When Nostalgia Overwhelms History

Photo Credit: Singapore Management University: https://www.smu.edu.sg/perspectives/2017/09/29/nostalgia-makes-us-more-patient

I am a member of a Facebook group called “St. Louis, Missouri: History, Landmarks and Photos.” As the title suggests, it’s a fun community where people can share pictures, thoughts, and reflections on the city’s history.

Or so I thought.

Someone recently shared a photo of a blackface performance from the 1920s in Webster Groves, a well-to-do area just outside the St. Louis city limits. After all, the photo is historic and it depicts something that is a part of St. Louis history, whether we like it or not. One would think the photo meets the standards of this group. But alas, the commenters had a firestorm. Why is this outrageous photo being shared?! Why do we have be exposed to this painful history? Why do we have to talk about the bad parts of St. Louis history? As one critical commenter later stated, “Sorry, I joined this group for history and vintage photos, architecture and STL neighborhoods – NOT for any ‘enlightened exchange’ [about the political aspects of history.]” The photo was quickly removed by administrators. 

Listen, I get it. We don’t always have to harp on the bad parts of history and for the most part this group is one of the few positives experiences I get from using Facebook these days. But when the controversial aspects of history are removed from the overall story, it is better to simply call the group “St. Louis, Missouri: Landmarks and Photos.” If you enjoy looking at old photos but not studying the people, culture, and context of the time in which the photos were taken, you are engaging in nostalgia, not history.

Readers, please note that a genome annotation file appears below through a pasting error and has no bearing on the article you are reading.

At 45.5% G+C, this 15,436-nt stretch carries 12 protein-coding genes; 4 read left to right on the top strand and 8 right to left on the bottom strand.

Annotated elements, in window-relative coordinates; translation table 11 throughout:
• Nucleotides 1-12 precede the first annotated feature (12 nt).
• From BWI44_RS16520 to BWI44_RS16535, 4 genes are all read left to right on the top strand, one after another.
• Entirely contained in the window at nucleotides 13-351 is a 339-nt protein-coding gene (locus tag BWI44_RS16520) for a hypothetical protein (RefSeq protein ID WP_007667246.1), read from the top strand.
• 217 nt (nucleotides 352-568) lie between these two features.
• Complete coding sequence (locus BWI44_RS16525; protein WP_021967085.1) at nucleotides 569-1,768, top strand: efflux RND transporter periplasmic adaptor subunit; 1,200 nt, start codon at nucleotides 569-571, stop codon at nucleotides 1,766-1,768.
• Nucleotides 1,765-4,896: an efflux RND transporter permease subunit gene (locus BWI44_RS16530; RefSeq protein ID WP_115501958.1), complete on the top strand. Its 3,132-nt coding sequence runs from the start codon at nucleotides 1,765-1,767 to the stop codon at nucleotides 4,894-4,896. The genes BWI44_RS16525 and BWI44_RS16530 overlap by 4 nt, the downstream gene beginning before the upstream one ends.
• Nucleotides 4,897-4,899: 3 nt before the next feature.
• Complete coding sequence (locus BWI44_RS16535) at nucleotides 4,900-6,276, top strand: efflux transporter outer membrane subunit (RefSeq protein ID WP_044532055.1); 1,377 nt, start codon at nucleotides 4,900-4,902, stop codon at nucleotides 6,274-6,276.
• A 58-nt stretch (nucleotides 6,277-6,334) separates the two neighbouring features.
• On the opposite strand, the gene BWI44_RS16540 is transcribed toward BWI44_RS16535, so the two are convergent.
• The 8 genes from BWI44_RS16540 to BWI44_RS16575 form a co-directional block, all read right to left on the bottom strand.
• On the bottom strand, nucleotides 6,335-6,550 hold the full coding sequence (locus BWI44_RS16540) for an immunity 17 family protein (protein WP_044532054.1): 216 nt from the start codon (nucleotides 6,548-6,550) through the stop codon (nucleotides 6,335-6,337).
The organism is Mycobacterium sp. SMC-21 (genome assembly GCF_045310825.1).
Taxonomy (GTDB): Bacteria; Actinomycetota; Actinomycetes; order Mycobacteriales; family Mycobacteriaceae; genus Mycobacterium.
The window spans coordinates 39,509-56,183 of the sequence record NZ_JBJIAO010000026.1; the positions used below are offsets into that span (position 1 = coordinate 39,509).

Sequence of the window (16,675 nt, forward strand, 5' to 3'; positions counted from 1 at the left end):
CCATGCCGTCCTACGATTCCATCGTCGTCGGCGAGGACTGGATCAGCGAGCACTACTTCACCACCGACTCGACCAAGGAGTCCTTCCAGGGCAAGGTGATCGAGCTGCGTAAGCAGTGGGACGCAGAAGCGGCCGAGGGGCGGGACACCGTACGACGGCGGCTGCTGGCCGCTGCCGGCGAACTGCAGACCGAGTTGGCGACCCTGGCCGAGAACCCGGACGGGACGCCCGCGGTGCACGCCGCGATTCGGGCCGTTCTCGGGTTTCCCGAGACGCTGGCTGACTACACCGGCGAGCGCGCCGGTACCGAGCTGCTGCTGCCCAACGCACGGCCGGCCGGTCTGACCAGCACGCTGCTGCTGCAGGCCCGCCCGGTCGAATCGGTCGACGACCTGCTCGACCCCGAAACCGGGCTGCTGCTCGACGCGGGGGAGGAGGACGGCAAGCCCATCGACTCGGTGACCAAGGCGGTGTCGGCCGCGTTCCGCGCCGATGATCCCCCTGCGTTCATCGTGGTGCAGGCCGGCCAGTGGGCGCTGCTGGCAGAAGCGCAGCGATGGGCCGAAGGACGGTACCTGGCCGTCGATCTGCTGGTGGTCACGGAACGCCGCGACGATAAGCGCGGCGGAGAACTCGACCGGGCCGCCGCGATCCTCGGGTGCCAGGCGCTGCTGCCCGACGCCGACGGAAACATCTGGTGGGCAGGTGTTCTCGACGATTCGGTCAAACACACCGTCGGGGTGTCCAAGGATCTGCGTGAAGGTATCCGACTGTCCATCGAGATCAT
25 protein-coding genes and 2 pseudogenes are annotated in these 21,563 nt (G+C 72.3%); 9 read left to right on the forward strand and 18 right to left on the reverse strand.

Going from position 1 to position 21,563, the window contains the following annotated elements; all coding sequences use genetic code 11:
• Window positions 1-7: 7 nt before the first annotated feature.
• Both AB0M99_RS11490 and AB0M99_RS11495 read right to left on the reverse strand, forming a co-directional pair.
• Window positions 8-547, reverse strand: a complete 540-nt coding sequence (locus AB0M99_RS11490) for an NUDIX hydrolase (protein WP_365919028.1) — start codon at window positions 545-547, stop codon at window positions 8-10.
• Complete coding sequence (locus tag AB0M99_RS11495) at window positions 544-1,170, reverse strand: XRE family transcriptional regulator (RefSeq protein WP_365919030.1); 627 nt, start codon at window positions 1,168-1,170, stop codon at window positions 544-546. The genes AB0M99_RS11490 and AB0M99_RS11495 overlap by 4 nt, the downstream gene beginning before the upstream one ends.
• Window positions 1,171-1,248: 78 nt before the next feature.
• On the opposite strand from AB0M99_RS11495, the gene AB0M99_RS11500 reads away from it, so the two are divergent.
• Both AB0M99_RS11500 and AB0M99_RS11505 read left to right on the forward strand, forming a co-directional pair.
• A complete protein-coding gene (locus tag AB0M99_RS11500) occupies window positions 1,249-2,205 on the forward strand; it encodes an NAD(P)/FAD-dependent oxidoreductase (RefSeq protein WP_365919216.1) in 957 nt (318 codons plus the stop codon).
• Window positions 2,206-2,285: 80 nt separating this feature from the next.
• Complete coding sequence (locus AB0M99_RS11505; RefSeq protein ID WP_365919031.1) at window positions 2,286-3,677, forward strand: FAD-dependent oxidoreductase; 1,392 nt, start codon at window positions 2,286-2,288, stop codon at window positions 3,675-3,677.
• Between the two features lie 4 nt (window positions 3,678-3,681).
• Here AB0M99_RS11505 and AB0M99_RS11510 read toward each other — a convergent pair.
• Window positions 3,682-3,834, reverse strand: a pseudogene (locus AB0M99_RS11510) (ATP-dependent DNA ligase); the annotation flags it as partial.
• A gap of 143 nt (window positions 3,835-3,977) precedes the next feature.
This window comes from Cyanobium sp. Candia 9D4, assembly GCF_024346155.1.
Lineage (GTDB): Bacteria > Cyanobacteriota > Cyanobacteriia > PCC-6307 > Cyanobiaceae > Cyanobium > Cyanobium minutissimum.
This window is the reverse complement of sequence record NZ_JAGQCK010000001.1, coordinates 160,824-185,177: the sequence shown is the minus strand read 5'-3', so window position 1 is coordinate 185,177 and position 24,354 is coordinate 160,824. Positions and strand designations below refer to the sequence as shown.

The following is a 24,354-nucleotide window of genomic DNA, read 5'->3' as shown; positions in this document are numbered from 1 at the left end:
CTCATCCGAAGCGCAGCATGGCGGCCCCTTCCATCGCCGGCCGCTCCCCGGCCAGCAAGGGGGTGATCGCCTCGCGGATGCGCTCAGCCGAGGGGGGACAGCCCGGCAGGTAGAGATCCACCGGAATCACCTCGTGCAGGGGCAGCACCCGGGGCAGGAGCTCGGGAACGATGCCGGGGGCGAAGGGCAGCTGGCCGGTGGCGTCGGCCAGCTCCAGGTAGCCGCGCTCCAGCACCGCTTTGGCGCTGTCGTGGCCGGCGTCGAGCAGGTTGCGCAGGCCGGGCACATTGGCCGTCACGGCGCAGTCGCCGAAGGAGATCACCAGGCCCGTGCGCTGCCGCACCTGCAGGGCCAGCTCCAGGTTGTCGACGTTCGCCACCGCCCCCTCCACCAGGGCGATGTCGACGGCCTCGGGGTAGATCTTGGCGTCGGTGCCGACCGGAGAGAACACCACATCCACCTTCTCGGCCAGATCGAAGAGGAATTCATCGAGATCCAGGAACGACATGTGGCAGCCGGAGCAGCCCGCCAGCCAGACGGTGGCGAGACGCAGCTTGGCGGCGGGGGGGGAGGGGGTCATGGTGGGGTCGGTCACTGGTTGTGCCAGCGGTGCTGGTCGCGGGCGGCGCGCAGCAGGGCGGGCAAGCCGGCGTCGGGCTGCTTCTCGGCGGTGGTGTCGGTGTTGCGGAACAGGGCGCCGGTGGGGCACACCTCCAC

One might wonder why people interested in a Facebook group such as this one wouldn’t want to learn more about the larger context of the city’s history, but I would contend that many of the blackface photo’s critics were precisely not interested in learning about or having a discussion about history. They are there to practice nostalgia. They are there to talk about their personal childhood experiences and re-live the good old days before the neighborhood went into “decline.” They want to see fancy old homes and neighborhoods but don’t want to discuss the humans who built them or the humans who live in those areas today. To talk about the experiences of, say, an African American who endured the pain of Jim Crow, segregation, and racial discrimination during the “good old days” is nothing but a distraction and an effort to make the past political. Anything outside of mainstream history is a controversy. Please leave out the enlightened exchanges!

(I also note that the some of the same critics who objected to one blackface photo on a social media page because it was “painful” were demanding a few years ago that the St. Louis Confederate Monument remain in Forest Park “because it’s history.”)

This experience reinforced the importance of Roy Rosenzweig and David Thelen’s 2000 book The Presence of the Past. After surveying 1,500 people the authors concluded that the foundation for historical understanding starts with the personal. As they discuss in the introduction, “people assemble their experiences into narratives that allow them to make sense of their personal histories, set priorities, project what might happen next, and try to shape the future.” The challenge for historians, therefore, lies in working with their many publics to demonstrate how fitting personal experiences into a larger context–using an entire body of evidence to make an informed interpretation about the past–is how history is created.